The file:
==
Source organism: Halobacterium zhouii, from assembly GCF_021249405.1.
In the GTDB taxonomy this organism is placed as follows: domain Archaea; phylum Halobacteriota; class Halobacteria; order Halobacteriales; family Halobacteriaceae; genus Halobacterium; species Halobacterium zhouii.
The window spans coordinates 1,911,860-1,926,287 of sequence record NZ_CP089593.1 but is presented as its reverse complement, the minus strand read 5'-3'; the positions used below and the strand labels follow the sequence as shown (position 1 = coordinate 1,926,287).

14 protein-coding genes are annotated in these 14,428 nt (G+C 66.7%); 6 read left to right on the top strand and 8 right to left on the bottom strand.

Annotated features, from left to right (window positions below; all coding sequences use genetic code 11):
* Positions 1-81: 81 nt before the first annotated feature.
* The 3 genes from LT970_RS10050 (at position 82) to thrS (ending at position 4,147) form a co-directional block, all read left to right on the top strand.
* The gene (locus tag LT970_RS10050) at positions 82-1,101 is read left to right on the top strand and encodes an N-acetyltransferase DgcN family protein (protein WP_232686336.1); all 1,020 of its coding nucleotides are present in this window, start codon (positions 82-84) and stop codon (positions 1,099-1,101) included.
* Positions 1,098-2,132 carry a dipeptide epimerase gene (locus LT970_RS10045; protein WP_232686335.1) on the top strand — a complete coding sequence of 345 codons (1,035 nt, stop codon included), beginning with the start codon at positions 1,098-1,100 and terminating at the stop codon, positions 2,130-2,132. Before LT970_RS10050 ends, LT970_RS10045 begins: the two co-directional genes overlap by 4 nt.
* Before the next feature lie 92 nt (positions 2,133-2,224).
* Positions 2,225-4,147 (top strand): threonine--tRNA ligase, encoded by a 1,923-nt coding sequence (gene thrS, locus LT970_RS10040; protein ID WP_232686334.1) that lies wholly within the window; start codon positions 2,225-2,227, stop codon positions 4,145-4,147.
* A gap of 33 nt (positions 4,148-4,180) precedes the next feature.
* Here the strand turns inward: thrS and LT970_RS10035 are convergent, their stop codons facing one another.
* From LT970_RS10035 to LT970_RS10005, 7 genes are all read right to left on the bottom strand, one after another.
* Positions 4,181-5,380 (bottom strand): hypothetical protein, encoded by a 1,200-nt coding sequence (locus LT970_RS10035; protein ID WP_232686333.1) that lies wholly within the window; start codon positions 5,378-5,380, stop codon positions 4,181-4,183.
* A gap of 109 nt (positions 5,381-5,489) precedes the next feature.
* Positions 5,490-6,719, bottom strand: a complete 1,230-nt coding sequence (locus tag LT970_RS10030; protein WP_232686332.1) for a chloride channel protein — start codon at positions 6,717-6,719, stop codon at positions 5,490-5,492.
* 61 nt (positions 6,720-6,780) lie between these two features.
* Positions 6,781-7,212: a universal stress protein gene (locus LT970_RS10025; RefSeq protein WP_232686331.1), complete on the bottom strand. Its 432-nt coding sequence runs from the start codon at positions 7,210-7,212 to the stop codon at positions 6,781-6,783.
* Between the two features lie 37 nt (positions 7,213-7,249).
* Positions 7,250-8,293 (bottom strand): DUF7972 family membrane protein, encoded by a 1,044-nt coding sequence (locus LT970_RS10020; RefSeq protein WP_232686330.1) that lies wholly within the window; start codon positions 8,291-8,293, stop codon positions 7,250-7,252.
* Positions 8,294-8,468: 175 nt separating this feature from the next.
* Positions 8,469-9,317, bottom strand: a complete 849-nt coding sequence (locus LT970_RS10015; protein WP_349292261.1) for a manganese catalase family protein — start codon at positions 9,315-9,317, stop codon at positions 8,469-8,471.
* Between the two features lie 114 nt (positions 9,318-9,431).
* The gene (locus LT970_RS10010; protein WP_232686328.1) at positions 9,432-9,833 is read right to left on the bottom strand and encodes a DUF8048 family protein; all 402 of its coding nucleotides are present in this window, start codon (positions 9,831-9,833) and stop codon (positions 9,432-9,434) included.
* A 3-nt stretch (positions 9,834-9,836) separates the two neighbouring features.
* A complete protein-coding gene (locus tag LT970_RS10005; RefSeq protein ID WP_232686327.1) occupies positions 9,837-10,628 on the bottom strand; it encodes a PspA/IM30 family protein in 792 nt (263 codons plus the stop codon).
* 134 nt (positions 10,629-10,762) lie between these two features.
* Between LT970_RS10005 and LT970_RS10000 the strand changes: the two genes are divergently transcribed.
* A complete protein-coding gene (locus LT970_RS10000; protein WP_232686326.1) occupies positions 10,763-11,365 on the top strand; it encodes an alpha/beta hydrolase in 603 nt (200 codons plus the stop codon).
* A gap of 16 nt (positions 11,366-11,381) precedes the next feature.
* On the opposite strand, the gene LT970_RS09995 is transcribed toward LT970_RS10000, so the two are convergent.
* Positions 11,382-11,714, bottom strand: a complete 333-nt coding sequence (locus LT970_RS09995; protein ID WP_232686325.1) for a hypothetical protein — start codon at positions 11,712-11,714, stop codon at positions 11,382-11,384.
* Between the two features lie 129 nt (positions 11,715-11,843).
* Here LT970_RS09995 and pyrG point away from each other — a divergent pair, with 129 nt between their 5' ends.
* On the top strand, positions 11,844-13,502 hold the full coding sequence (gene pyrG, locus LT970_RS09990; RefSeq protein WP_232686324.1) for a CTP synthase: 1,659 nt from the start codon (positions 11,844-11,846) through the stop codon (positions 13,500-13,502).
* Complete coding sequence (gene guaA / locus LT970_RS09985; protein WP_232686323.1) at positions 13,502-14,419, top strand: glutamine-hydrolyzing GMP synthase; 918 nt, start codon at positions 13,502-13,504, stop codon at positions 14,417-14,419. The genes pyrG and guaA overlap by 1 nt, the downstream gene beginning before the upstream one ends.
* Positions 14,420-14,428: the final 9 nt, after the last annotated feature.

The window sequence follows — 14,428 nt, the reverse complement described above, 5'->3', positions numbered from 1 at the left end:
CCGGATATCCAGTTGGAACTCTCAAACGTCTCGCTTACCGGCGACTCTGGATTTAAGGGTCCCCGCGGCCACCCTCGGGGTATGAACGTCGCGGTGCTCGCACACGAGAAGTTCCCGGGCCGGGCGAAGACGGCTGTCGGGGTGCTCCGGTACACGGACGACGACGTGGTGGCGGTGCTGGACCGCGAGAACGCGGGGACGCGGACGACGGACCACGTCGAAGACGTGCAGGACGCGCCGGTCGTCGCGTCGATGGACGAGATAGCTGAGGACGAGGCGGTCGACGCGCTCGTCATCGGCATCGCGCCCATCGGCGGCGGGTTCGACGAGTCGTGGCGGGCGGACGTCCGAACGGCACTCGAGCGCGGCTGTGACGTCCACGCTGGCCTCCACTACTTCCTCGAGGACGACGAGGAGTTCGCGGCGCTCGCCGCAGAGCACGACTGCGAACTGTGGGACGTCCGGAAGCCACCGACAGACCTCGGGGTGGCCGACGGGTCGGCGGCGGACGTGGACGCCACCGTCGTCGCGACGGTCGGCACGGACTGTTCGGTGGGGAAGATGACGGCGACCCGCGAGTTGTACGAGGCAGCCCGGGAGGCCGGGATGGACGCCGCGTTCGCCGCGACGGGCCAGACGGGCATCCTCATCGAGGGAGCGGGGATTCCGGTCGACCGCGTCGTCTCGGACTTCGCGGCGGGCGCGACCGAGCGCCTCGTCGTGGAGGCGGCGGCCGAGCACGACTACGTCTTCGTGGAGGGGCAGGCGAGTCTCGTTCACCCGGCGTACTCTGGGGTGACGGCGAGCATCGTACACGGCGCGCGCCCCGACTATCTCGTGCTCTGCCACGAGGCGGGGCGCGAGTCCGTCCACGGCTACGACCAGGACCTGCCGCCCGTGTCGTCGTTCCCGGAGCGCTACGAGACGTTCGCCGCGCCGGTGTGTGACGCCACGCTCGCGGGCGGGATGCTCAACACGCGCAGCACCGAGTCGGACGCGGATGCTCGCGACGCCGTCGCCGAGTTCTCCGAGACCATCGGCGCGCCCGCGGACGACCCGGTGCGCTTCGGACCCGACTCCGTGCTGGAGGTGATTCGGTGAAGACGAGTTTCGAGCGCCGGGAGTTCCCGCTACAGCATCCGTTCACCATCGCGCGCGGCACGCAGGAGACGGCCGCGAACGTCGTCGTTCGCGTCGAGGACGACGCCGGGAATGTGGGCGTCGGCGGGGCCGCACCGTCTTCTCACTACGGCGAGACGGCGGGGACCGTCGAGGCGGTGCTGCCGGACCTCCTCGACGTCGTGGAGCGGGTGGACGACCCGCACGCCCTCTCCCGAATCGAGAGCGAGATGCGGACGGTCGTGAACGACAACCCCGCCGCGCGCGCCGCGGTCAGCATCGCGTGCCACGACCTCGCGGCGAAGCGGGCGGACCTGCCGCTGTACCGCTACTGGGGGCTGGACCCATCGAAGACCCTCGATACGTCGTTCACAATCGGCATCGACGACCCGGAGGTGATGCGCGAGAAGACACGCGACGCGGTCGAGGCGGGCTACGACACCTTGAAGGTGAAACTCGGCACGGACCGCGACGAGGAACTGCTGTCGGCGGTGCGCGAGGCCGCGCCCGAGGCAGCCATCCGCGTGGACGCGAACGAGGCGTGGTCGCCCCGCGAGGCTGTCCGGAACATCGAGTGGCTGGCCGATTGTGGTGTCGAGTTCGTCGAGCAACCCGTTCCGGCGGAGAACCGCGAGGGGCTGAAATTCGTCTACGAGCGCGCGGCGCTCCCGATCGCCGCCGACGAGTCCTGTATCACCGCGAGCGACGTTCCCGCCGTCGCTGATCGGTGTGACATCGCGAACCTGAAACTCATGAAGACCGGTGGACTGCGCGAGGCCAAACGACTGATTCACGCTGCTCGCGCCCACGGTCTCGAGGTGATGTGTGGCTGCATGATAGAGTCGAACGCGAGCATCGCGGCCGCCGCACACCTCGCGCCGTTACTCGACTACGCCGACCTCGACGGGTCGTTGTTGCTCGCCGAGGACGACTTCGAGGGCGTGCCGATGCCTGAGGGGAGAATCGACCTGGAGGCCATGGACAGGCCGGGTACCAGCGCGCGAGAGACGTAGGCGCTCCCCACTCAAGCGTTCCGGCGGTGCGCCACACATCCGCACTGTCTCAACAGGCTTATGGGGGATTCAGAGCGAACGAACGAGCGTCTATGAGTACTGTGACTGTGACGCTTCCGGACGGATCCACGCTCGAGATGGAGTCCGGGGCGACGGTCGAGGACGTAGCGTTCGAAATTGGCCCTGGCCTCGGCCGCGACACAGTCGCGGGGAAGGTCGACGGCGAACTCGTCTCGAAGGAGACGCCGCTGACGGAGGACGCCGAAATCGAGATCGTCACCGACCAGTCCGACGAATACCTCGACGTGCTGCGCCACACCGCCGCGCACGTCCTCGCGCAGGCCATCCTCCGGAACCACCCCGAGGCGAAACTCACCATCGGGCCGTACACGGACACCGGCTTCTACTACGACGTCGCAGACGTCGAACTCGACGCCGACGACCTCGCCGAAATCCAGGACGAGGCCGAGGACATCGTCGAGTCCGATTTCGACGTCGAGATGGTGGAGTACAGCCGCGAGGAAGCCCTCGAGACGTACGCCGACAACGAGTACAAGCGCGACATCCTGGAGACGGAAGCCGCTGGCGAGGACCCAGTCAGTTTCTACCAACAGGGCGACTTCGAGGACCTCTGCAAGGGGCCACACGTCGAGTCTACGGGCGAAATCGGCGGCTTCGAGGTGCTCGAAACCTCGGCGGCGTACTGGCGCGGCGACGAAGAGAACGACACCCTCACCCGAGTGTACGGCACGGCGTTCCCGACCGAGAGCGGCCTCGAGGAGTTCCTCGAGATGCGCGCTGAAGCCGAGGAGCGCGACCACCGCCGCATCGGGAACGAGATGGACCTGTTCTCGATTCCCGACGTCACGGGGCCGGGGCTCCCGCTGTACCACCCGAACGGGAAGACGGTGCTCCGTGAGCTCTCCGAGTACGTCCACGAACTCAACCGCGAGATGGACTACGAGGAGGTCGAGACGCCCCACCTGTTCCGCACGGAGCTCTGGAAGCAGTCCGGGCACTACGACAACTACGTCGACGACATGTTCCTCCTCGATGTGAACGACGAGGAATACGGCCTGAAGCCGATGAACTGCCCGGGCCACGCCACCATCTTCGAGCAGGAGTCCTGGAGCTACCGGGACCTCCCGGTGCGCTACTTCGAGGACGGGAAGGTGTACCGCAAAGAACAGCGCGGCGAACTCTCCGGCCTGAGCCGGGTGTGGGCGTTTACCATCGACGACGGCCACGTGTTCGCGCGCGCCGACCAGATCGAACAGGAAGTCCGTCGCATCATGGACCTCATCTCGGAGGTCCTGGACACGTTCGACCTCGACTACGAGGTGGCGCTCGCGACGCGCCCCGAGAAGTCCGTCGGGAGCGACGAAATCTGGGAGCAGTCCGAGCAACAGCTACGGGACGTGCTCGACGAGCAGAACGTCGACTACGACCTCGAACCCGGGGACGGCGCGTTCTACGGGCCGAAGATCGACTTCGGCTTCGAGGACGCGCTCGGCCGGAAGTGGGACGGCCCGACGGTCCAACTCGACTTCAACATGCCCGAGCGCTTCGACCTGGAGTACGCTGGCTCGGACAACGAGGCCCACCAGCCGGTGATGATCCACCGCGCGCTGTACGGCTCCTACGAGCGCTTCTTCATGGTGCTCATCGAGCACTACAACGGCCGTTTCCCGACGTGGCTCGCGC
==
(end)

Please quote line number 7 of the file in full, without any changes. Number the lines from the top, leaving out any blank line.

* The 3 genes from LT970_RS10050 (at position 82) to thrS (ending at position 4,147) form a co-directional block, all read left to right on the top strand.